$$i\dot{c_1}=c_2e^{i(\omega-\omega_0)t}\frac{\Omega}{2}$$ $$i\dot{c_2}=c_1e^{-i(\omega-\omega_0)t}\frac{\Omega^{\star}}{2}$$

If you derive the first of the last two equations with respect to time: $$i\ddot{c_1}=\dot{c_2}e^{i(\omega-\omega_0)t}\frac{\Omega}{2}+c_2i(\omega-\omega_0)e^{i(\omega-\omega_0)t}\frac{\Omega}{2}$$ You can eliminate $c_{2}$ from the second equation, obtaining a second order ODE. Then, try as an ansatz: $$c_{1}=Ae^{\lambda t}+Be^{-\lambda t}$$

And apply the initial conditions.

Hope that helps!

  • $\begingroup$ Thanks a lot for the help! It was a good answer. And personally I would do it this way(i.e. applying the rotating-wave approximation first). However I would really like to know how Foot got to this equation $$i\dot{c_1}=c_2(d^{i(\omega-\omega_0)t}+e^{-i(\omega+\omega_0)t})\frac{\Omega}{2}$$. He claims that he integrated the system of ODEs first before applying the rotating-wave approximation, which sounds a bit sus. $\endgroup$
    – Evariste
    Jul 30, 2013 at 14:50
  • $\begingroup$ By the way, I voted your answer up. But forgive me for not accepting your answer for now(simply because I was looking for something else, i.e. the way Foot did this question). $\endgroup$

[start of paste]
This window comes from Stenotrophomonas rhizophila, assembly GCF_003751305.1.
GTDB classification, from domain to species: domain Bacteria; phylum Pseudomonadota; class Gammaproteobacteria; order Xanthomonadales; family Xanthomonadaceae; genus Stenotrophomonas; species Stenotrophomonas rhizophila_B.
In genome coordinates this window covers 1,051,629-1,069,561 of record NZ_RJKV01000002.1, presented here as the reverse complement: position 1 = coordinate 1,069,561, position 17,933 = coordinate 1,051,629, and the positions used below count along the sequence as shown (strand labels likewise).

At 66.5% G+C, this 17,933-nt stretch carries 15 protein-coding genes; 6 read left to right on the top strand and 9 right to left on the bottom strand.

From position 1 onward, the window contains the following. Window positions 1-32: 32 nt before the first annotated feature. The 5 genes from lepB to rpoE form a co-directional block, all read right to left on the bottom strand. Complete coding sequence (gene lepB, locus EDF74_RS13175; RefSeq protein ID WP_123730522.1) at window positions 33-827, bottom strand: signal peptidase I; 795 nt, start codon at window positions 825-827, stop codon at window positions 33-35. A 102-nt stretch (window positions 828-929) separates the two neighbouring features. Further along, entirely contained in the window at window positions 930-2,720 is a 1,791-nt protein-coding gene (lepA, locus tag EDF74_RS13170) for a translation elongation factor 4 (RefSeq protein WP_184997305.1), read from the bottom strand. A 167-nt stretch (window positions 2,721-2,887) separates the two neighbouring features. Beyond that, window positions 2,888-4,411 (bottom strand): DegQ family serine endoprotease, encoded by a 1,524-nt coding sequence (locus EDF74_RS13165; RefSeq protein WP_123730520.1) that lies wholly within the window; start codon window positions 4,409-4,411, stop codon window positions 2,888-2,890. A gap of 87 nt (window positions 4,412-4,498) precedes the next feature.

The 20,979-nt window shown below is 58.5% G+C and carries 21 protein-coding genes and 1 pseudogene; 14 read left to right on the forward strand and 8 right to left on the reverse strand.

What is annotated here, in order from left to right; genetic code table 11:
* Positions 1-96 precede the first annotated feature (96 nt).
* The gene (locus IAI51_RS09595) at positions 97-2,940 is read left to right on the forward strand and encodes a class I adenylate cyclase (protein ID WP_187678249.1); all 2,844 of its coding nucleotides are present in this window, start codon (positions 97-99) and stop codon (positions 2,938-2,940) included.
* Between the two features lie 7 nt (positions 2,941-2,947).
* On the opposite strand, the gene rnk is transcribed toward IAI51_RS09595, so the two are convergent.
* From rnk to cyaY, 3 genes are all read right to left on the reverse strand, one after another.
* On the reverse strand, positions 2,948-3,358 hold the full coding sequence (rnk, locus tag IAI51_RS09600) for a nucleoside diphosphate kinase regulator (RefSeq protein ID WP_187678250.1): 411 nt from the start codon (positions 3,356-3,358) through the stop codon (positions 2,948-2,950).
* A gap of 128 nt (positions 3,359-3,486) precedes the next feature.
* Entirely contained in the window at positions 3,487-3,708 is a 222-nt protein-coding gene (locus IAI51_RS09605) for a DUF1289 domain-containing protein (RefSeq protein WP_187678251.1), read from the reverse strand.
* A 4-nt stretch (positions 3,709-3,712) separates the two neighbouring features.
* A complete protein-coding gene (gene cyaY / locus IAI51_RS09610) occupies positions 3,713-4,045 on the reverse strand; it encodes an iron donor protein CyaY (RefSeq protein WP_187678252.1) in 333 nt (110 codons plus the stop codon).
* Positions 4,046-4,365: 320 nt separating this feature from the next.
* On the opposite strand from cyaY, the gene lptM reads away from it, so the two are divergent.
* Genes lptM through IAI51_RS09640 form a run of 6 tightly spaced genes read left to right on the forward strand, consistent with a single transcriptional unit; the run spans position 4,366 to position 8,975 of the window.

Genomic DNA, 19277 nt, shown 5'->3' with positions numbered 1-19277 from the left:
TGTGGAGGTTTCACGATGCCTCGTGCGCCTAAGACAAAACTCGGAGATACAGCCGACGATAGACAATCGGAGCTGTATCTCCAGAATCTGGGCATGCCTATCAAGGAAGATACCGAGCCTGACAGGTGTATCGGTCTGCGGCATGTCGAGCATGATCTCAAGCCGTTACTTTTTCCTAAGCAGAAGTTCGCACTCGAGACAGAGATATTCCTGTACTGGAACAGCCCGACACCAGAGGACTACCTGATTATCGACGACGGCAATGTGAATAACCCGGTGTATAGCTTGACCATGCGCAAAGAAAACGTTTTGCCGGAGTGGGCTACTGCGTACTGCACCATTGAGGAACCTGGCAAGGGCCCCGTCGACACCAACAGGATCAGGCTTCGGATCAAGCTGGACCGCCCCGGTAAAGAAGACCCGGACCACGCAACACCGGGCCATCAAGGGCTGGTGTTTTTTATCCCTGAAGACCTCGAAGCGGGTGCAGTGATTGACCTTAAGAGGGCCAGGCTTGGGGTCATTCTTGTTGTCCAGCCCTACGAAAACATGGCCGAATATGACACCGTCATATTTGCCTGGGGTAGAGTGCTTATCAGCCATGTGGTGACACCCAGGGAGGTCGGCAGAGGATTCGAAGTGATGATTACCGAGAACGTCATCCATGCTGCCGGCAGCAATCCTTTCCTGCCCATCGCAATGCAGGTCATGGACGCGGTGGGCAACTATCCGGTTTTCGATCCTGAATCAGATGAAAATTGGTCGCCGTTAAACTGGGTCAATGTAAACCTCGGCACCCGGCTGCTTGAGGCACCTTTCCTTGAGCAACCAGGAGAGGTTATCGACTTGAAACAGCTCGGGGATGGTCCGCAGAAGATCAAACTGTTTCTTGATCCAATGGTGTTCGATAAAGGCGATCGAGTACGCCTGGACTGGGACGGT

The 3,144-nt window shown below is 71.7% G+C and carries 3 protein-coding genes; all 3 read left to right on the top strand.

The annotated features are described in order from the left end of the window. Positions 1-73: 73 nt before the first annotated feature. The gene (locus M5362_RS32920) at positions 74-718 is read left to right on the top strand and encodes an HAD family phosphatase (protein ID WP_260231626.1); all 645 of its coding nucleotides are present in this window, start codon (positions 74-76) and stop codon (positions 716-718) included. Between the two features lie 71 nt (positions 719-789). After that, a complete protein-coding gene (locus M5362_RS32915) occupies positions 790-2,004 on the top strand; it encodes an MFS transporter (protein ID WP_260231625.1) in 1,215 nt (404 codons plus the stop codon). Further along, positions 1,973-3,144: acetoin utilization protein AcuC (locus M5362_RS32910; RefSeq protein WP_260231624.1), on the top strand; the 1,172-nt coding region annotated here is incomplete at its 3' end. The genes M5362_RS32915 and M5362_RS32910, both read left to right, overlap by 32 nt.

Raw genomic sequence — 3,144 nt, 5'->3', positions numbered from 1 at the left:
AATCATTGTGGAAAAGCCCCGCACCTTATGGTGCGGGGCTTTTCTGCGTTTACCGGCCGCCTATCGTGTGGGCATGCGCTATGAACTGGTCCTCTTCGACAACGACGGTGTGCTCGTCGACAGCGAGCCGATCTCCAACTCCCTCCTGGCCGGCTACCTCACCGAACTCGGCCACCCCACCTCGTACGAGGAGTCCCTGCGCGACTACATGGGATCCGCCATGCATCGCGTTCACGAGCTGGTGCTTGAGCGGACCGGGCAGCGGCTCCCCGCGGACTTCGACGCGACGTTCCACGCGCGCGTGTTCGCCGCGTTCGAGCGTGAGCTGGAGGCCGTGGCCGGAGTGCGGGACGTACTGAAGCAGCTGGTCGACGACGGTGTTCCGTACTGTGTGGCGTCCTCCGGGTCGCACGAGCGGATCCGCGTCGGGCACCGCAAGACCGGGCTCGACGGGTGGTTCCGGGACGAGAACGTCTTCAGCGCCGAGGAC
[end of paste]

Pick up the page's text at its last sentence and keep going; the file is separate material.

– Evariste
    Jul 30, 2013 at 14:52
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    $\begingroup$ @Evariste I've edited my answer to give you a more detailed explanation, including the derivation for the "problematic" Foot's equation. $\endgroup$
    – neutrino
    Jul 30, 2013 at 17:24
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    $\begingroup$ I don't understand your notation, particularly the difference between $\omega$ and $\omega_0$. If $\omega$ is the difference in frequency between the two levels, then $\omega$ should be independent from the electric field frequency, which you called $\omega_0$. Yet, you seem to be using $\omega$ to refer to the electric field frequency also. This choice of notation makes it difficult to see how you went from the first set of equations for the $\dot{c}$'s to the second. Am I not understanding something? $\endgroup$ Jul 30, 2013 at 18:34
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    $\begingroup$ @NowIGetToLearnWhatAHeadIs You're right, I made a mistake! Corrected! $\endgroup$
    – neutrino
    Jul 30, 2013 at 18:36

He used time-dependent perturbation theory to get the result without RWA. You can see Griffiths, introduction to quantum mechanics.